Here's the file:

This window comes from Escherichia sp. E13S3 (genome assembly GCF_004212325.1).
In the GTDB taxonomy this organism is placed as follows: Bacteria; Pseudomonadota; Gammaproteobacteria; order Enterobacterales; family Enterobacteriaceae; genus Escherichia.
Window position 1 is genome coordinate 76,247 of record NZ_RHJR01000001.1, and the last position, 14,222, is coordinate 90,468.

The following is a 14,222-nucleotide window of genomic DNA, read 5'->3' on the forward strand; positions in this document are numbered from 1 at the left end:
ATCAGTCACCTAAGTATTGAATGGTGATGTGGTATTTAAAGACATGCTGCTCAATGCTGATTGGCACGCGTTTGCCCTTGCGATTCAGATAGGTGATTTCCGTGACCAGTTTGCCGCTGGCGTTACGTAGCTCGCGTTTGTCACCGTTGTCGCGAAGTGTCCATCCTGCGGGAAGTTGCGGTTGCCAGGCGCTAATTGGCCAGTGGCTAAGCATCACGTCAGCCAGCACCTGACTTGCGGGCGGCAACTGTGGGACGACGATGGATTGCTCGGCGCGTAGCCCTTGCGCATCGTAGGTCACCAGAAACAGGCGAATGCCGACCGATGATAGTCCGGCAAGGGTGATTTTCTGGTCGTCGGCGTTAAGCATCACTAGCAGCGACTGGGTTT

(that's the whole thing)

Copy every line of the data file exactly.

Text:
This window comes from Escherichia sp. E13S3 (genome assembly GCF_004212325.1).
In the GTDB taxonomy this organism is placed as follows: Bacteria; Pseudomonadota; Gammaproteobacteria; order Enterobacterales; family Enterobacteriaceae; genus Escherichia.
Window position 1 is genome coordinate 76,247 of record NZ_RHJR01000001.1, and the last position, 14,222, is coordinate 90,468.

The following is a 14,222-nucleotide window of genomic DNA, read 5'->3' on the forward strand; positions in this document are numbered from 1 at the left end:
ATCAGTCACCTAAGTATTGAATGGTGATGTGGTATTTAAAGACATGCTGCTCAATGCTGATTGGCACGCGTTTGCCCTTGCGATTCAGATAGGTGATTTCCGTGACCAGTTTGCCGCTGGCGTTACGTAGCTCGCGTTTGTCACCGTTGTCGCGAAGTGTCCATCCTGCGGGAAGTTGCGGTTGCCAGGCGCTAATTGGCCAGTGGCTAAGCATCACGTCAGCCAGCACCTGACTTGCGGGCGGCAACTGTGGGACGACGATGGATTGCTCGGCGCGTAGCCCTTGCGCATCGTAGGTCACCAGAAACAGGCGAATGCCGACCGATGATAGTCCGGCAAGGGTGATTTTCTGGTCGTCGGCGTTAAGCATCACTAGCAGCGACTGGGTTT